Persistent pain after a cervical fusion

Here’s an interesting case of persistent pain after a cervical fusion

I recently had the opportunity to evaluate and operate on a really interesting case.  This is a man in his late 40’s who had an anterior cervical discectomy and fusion 2 and 1/2 years ago.  Prior to his operation, he had really severe right sided C7 pain.  After his operation, even though it was done by an experienced surgeon and appeared to be done well, his pain persisted.  Prior to coming to see me, he picked out this image on his pain diagram.

In my office, it was clear that he was really suffering from a C7 radiculopathy.  He had pain all the way down his right arm to the back of his hand.  He couldn’t sleep at night, and he was basically stuck on pain pills.  I really carefully reviewed his CT scan that was obtained after his fusion, and here is what I saw….

The surgical decision making process

We had a really long discussion.  We talked over all of the options that he had for treating his pain, and ultimately we decided to go ahead with a cervical microforaminotomy.  This is an operation that I really like.  I’ve done many of them in the past 5 years and I feel like it is an operation that is not used as often as it should be.  I have a blog post on my philosophy of why cervical microforaminotomies work really well.

cervical microforaminotomy versus anterior cervical discectomy and fusion

In this case, it was the perfect operation for him.  He woke up without the same nerve pain he had been living with for years.

hands with arthritis

How do you know if you have spinal stenosis?

What is spinal stenosis?

Spinal stenosis is a medical condition where the space available for the spinal cord and nerve root is narrowed.  This narrowing is caused by disc herniations, disc bulges, and arthritis of the spine.  Enlargement of the facet joints, caused by wear and tear, is a common cause of stenosis.  If you think back to your grandmother’s hands, you’ll remember that her knuckles are large and bony.  This process is caused by bone spurs that grow around the edge of a joint that is starting to wear out.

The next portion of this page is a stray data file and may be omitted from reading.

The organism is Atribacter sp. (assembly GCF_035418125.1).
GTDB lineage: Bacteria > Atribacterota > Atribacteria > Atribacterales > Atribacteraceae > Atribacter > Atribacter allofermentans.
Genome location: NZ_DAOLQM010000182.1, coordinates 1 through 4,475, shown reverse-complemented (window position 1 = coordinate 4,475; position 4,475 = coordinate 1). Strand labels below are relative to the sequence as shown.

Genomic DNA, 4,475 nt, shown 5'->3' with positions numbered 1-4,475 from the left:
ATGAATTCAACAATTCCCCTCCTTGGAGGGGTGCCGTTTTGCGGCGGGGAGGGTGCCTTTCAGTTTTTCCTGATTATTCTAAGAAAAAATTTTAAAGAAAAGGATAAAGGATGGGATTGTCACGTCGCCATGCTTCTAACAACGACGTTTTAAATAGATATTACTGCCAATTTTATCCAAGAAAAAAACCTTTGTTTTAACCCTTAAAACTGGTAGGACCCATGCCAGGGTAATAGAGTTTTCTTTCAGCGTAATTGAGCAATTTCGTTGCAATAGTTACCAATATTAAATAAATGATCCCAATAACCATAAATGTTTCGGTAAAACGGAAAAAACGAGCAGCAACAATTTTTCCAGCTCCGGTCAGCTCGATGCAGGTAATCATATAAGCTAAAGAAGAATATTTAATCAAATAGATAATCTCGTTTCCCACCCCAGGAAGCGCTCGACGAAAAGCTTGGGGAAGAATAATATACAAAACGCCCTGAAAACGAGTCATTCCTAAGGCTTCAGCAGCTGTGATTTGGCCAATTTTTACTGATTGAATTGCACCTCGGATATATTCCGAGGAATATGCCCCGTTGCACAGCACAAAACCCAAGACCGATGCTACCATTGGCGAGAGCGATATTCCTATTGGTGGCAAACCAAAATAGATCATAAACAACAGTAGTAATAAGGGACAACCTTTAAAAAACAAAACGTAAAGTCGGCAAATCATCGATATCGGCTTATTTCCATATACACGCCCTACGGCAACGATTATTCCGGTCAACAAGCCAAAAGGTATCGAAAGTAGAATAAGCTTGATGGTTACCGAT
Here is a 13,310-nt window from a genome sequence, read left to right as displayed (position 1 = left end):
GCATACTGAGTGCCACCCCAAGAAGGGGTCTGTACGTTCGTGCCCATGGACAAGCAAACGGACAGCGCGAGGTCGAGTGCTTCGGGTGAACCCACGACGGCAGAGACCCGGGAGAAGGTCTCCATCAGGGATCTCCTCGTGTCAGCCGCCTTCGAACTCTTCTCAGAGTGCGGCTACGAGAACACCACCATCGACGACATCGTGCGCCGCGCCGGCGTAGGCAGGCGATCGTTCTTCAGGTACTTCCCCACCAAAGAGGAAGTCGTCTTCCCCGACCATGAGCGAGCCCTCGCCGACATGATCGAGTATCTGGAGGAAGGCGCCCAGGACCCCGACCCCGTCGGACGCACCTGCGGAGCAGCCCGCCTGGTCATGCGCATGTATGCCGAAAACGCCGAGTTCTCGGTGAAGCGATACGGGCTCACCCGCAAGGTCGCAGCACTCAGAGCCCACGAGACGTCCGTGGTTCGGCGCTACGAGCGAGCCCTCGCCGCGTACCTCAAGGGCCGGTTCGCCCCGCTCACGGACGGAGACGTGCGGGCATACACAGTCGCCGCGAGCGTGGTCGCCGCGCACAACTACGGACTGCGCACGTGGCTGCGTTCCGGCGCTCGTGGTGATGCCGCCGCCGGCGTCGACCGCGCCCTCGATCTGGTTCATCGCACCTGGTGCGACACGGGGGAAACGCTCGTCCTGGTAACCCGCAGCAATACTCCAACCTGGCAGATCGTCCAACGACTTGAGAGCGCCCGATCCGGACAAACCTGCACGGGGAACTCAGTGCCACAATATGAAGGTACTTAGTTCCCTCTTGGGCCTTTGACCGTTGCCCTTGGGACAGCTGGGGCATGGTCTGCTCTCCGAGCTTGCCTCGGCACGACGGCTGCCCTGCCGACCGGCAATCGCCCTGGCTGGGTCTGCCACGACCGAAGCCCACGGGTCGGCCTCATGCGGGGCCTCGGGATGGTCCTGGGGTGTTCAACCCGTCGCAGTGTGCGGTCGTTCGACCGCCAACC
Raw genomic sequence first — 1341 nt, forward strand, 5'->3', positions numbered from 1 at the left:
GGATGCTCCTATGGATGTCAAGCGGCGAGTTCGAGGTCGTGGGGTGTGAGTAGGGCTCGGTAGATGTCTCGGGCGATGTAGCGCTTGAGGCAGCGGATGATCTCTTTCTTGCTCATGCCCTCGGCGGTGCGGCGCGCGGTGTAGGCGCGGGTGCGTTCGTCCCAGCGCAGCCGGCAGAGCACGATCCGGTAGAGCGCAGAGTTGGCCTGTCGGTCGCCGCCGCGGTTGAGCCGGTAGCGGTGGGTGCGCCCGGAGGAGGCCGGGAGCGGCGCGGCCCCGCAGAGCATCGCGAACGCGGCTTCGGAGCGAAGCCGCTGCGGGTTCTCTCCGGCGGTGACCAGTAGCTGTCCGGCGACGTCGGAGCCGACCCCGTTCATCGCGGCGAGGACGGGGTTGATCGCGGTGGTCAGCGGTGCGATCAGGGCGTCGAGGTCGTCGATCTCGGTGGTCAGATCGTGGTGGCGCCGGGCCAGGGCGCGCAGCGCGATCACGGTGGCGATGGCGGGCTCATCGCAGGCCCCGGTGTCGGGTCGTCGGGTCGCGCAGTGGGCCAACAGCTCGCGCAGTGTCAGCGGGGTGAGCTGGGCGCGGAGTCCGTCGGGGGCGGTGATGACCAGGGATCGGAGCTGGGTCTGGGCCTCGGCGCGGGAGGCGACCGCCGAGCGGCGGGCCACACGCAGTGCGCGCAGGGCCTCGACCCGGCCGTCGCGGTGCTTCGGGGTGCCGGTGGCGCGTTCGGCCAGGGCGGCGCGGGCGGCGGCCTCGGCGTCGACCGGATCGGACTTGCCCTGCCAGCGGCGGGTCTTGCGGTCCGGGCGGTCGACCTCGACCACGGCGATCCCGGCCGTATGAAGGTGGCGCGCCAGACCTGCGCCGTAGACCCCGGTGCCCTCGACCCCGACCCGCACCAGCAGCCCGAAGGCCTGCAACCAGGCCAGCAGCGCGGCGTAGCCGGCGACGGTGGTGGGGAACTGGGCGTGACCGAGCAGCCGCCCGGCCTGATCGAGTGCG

spinal stenosis is caused by arthritis

The same process occurs in the lumbar spine.  The facet joints on either side of the spine become enlarged with time and they trap the nerve roots in an area called the lateral recess.  A bulging disc pushing on the nerve from the other side usually makes the pain intolerable.

How does spinal stenosis develop?

Spinal stenosis develops very slowly over time.  The most common cause of stenosis is BIRTHDAYS!   The more birthdays you have, the more like you are to develop arthritis of the spine and stenosis.  Since everyone who lives long enough will develop some degree of stenosis, the question is, when do you know if spinal stenosis is causing your buttock and leg pain.

What does spinal stenosis look like on an MRI scan?

Here is a short video where I describe the findings of stenosis of the spine at two levels.

The 4 questions that will tell us if you have spinal stenosis

A recent study was published in the medical literature which asked medical experts from all over the globe how they knew if someone had spinal stenosis.  It comes down to four simple questions.  The answer to these four  questions can tell us if you are likely to have symptomatic stenosis.

1.  Do you have leg or BUTTOCK PAIN while walking?
2.  Do you FLEX FORWARD to relieve symptoms?
3.  Do you FEEL BETTER if you can LEAN on a shopping care while walking?
4.  Do your legs feel WEAK or NUMB while you are walking?

The scientific consensus on the symptoms of spinal stenosis

The reference for this paper is as follows:

1. Spine (Phila Pa 1976). 2016 Aug 1;41(15):1239-46.  ISSLS Prize Winner: Consensus on the Clinical Diagnosis of Lumbar Spinal Stenosis: Results of an International Delphi Study.

Minimally Invasive Surgery for Spinal Stenosis

I specialize in microscopic decompression surgery of the spine.  If you’ve already had an MRI scan and are interested in discussing your options, I will review your MRI scan for and tell you whether or not I think a microscopic decompression can improve your symptoms.

To learn more about your options for, click here:

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Sohrab Gollogly, MD is a board-certified orthopedic surgeon and Fellowship-trained spine surgeon who also performs scientific research and participates in several volunteer surgical organizations.

Dr. Gollogly completed his undergraduate education in biology at Reed College in Portland, Ore. He earned his medical degree from the University of Washington School of Medicine.

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